Check out Part 1 of this review (the dress) HERE.
The gorgeous B6674 dress was kind of a long make for me, so I was ready to follow it with a quicker project. Enter the B6674 bag:
Looks simple enough, right?
In many ways it was, but this was my first foray into bag making (I have previously only made little zip pouches), so I think some of the things that would be second nature to a more experienced sewist didn’t come as naturally to me.
The outer shell was very straightforward, and I was impressed with how well the instructions explained how to sew in the side panels. That success was short lived, however, which brings us to…
That side seam bias tape! Augh! I’m not a total newbie with bias tape, but for some reason it was twisting and rippling. I followed all of the procedures in the instructions, pinned carefully, sewed slowly, and ironed everything. Where did I go wrong?
I understand this is not a pattern issue, and it is definitely a “me” issue. But any advice in this area would be appreciated!
The fabric I was using is an AWESOME home decor fabric from Alexander Henry Home called “Green Farmers Market.” I wasn’t sure if I had to add interfacing where specified in the instructions since it was already pretty heavy-weight. I went ahead and interfaced it anyway for good measure, since you can’t go wrong with stability for a bag that may end up holding heavy items.
Since the straps were also interfaced, when it came time to turn them right-side out, I encountered…
How in the world can I flip heavy, INTERFACED fabric when the straps are so skinny?! I was finagling with the first strap for about 40 minutes and had only managed to get half of the job done. So I grabbed my huge knitting needle (which I often use to help me turn things right-side out), and it wasn’t long before this happened:
(for those of you without a keen eye, yes – the knitting needle burst out of the end of the strap).
At this point, I had to take a break.
The next day, I felt refreshed and ready to go. I decided to make 2 brand new straps, slightly wider to make things easier on myself. I also sewed a piece of string into each end to help with turning (a tip I learned from Lindsey over at Inside the Hem).
It still wasn’t the easiest task, but I managed to get through it 🙂
At this point, I decided to stray from the pattern instructions, which said to wait until the end to add the straps. I decided to add them at this point, so that the stitches would be hidden underneath the lining fabric. With the straps attached, it was starting to look like a bag!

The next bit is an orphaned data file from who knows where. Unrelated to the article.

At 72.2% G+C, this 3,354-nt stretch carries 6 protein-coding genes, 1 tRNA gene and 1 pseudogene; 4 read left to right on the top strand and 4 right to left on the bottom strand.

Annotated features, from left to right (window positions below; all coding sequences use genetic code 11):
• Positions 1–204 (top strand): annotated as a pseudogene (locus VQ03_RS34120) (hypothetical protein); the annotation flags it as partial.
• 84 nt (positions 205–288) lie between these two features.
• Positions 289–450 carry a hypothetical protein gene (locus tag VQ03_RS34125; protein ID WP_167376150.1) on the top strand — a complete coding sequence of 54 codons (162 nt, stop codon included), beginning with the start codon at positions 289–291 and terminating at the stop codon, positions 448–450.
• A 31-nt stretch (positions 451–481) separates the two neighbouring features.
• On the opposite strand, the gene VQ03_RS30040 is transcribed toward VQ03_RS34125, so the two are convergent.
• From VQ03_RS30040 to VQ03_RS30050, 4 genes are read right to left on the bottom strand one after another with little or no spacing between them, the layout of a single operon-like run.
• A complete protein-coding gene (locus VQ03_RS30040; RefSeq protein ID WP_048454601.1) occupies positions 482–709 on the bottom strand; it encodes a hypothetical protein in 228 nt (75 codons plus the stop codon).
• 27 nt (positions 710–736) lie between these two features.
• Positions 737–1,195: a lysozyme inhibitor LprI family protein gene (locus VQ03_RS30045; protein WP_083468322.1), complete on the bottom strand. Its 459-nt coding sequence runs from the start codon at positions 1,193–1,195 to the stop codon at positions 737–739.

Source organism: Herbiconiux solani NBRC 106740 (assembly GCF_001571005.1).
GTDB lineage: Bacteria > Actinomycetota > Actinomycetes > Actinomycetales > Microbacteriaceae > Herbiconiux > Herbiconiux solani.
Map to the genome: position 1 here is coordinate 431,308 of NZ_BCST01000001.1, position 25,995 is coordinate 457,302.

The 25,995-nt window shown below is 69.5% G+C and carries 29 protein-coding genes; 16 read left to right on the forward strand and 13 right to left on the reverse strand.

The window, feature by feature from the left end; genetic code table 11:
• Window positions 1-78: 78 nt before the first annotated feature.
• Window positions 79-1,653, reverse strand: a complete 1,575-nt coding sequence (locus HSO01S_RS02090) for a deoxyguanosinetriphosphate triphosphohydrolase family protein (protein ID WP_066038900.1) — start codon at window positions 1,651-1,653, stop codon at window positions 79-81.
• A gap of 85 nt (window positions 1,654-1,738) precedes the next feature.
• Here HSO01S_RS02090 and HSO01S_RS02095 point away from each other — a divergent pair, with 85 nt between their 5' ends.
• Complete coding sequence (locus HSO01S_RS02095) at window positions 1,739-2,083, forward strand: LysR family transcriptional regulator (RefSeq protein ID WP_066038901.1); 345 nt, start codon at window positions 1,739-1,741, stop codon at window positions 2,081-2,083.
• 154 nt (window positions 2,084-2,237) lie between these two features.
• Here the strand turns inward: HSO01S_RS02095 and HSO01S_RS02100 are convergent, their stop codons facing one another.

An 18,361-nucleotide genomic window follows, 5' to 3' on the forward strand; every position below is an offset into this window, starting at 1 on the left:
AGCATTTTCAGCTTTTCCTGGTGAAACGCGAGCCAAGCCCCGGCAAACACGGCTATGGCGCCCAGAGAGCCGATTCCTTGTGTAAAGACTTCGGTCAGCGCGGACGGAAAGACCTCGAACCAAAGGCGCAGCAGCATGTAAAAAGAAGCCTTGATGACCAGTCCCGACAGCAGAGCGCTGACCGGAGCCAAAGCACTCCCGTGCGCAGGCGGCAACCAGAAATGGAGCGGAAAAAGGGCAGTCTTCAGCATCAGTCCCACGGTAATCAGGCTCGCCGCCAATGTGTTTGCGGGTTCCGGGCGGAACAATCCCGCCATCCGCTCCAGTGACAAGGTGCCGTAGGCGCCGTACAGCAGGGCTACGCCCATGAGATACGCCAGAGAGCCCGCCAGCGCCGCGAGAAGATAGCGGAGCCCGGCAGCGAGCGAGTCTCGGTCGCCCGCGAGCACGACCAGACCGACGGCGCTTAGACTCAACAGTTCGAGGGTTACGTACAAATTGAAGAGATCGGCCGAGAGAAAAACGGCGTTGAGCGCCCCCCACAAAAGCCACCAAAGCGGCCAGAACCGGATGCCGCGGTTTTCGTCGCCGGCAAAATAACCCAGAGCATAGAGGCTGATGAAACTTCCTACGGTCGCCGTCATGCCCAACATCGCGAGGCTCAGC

Sewing the lining was super easy, and I also decided to customize it with a pocket (also not in the original pattern).
After the lining was sewed to the facing (still not attached to the bag itself yet), I topstitched around the pocket you see in the photo above. Then, I also sewed a vertical line to split it into two sections. I sized it so my phone would fit perfectly in the smaller section, sitting vertically so it would be easier to grab when needed.
I love this added detail!
Fast forward to finishing the bag. I was able to insert the lining into the outer shell just fine, and added the bias tape around the top. It still rippled, but definitely not as much as the tape around the side seams.
It was just about time to do a happy dance when I got to…
As I went to “try on” the bag, something seemed off. It took a moment or two before I realized what I did.
Can you spot the problem?
Umm…I totally sewed the straps front-to-back instead of side-to-side! I considered leaving it (remember, I already finished the inner lining of the bag, and now the strap stitches were “trapped” inside), but having the bag like this would make it awkward to put on my shoulder and hard for me to add anything large to the bag.
I was frustrated once more, so took another break until the next day.
The thought of ripping open the top bias tape and lining enough to actually sew in the straps was disappointing. However, the thought of having exposed stitches on my clean lining was equally disappointing.
My final decision was to seam rip one side of each handle, and hand sew it into the correct place – making sure to hide my stitches so they won’t be visible on the inside of the bag. I was a bit concerned about the strength of my hand sewing, so I opted for a back-stitch which should hold the strap in place quite well.
If, down the road, the stitches start to come loose I can always revisit one of the other options to fix it.
The last step was to add something to the bottom of the bag for stability. The pattern calls for “cardboard,” which I think is too weak to stand up to whatever I end up placing in this thing (vegetables and produce?). Instead, my husband got his power tools and cut a piece of thick chipboard to fit.
I didn’t want to leave it as-is, so I cut a piece of the lining fabric one inch larger all around, as well as one that was just slightly smaller:
Then, I serged around the edge of the larger piece so the edges wouldn’t fray. I pinned the larger piece the smallest all around, folding in the corners first so they would be hidden.
Then, I hand-sewed around the whole thing with large basting stitches (no need for anything more complicated than that.
I kind of made up that method, so I’m sure there is a more “official” way to do it – but this worked for me!
The bag was finally finished, and I absolutely adore it!!
All of the problems I encountered were due to my own inexperience, so I think the pattern itself (and the instructions) were quite great!
When the bag was done I sent a photo to my mom who was OBSESSED, and told me that I should make a bunch to give away as gifts. If only she knew what I went through! LOL!
I can’t see myself making a “bunch,” but Mom – I think one of these may be in your future 🙂